Packaging is omnipresent in modern production, distribution and consumption systems. It has multiple functions. They refer to the quality of the products it covers, their advertising/ promotion via its marketing aspects and to the logistics via handling/ storage/ transportation activities it enables. Indispensable partner of different supply chain actors (suppliers, manufacturers, logistics service providers, carriers, wholesalers, retailers, consumers), it is at the heart of packaging scorecards developments since the beginning of our millennium. However, facing the paradigm change heralding the dawning transition towards a circular economy, what about the relevance of these packaging scorecards adapted to a linear supply chain conception? Having studied the imminent relationship between packaging, logistics and circular economy, this article questions the relevance of extant main packaging scorecards and lays the foundations of a new packaging scorecard deliberately oriented towards the circular economy principles.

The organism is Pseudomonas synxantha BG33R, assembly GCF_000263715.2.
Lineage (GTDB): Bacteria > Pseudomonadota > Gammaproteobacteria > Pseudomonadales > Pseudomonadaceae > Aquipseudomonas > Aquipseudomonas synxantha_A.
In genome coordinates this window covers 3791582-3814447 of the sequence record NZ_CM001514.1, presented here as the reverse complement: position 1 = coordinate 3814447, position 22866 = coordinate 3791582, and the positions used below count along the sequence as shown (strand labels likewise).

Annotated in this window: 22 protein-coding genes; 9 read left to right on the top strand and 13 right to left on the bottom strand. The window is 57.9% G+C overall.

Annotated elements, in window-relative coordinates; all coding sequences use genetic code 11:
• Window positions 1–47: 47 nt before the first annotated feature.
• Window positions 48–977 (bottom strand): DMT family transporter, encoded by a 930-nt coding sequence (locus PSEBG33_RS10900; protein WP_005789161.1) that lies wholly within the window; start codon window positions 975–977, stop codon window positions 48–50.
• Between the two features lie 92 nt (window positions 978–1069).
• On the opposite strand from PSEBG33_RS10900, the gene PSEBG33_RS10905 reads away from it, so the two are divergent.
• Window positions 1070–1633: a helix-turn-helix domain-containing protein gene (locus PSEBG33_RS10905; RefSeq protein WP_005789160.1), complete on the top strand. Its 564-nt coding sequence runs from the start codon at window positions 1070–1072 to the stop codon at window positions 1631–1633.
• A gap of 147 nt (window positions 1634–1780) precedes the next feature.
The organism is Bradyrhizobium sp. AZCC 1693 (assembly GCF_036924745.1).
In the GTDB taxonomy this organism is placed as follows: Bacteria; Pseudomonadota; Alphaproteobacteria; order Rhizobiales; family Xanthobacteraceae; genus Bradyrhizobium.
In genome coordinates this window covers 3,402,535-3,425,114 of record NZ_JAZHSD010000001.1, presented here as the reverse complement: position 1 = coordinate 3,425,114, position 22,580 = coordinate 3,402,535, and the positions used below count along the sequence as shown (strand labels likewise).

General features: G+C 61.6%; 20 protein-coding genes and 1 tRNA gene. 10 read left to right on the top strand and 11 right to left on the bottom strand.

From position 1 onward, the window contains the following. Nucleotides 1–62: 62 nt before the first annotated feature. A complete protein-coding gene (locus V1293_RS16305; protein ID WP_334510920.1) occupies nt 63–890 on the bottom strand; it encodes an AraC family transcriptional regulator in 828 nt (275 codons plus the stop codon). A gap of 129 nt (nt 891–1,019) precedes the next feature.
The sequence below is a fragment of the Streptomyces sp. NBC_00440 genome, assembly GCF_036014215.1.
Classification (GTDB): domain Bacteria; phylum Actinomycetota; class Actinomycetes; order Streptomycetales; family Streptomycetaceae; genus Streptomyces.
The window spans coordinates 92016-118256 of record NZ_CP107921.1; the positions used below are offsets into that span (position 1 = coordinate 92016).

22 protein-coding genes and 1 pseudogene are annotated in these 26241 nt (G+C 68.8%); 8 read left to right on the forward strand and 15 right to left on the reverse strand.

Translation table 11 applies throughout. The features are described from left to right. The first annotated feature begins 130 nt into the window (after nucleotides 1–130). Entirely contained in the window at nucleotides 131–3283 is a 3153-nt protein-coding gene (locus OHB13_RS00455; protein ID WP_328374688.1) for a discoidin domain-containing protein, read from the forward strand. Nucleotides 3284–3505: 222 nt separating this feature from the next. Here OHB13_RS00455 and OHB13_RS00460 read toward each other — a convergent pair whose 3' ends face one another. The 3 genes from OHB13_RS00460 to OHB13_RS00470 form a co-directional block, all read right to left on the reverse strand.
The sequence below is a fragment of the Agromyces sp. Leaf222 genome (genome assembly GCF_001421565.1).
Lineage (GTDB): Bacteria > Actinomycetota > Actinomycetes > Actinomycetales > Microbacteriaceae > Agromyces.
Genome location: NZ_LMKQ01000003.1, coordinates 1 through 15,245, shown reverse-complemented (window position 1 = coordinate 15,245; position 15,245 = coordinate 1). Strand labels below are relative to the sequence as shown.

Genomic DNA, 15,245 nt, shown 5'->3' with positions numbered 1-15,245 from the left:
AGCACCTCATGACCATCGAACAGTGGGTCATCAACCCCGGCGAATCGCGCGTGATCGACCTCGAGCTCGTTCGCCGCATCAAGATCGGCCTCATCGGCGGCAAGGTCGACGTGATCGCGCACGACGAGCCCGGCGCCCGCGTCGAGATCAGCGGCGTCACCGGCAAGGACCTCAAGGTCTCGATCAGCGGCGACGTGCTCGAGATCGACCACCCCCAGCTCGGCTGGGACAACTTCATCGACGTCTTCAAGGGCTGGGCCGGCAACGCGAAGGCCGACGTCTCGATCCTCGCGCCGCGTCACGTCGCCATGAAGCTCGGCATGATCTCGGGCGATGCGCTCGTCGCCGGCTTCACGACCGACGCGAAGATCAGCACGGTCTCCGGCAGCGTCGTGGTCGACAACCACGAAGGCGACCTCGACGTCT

According to Michel Fontaine, President of the CNE (French Packaging Association), packaging could be qualified as “beautiful stranger” in our societies (Fontaine, 2016). However, having a closer look we notice that packaging is at the heart of manufacturers’, distributors’ and consumers’ or – in a word – any supply chains’ actors’ everyday lives. Surprisingly, it is often ignored, unknown, even unloved or demonized, because one becomes completely aware of its presence only once it adopts the “waste” status. But how to preserve and protect the product without a packaging? How to store and moved it around within warehouses, distribution centers and logistics platforms? How to transport it over both short and long distances, whether with simple vehicles or for multimodal/ intercontinental transportation? How to distribute it and make it available to the consumer or – considering the increasing proliferation of the e-commerce – forward it until his home? Isn’t it the packaging once again that avoids or limits (food) waste, by extending the products’ lives? That enables to consume them whenever and wherever the consumer wants? By doing so, the packaging plays a main role within logistics activities and processes that go far beyond its product protection and promotion aspects (the famous “silent salesman” cited in our marketing textbooks), not to even mention at this stage the information it contains and that make supply chains more performing (Jantzen & Alexander, 1969; Hellström & Saghir, 2007; Verghese & Lewis, 2007; Dominic, 2010; Molina-Besch & Pålsson, 2016). But its role does not terminate there! Adopting a sustainable development perspective, packaging’s role is from now on strengthened vis-à-vis the advent of new research issues related to the principles of an economy labelled ‘circular’ (Sanders, 2012; Le Moigne, 2014; Aurez & Georgeault, 2016). In other words: the packaging seems to become a vector of utmost importance in order to foster the transition towards circular economy. As stressed by François-Michel Lambert, President of the French Circular Economy Institute (see website: www.institut-economiecirculair.fr, accessed April 16, 2017), “this economy breaks with the traditional scheme of a linear production, transiting directly from the product use to its destruction stage, replacing it by a ‘loop’ logic that looks for positive value creation at any phase, avoiding waste of resources while guaranteeing consumer satisfaction”. Conducting the state of the art on this issue, while intentionally positioning logistics functions of packaging (LFP) at the center of our proceeding, suggests formulating two research questions: the first one adopts a static approach (RQ1), the second one a dynamic approach (RQ2) of LFP.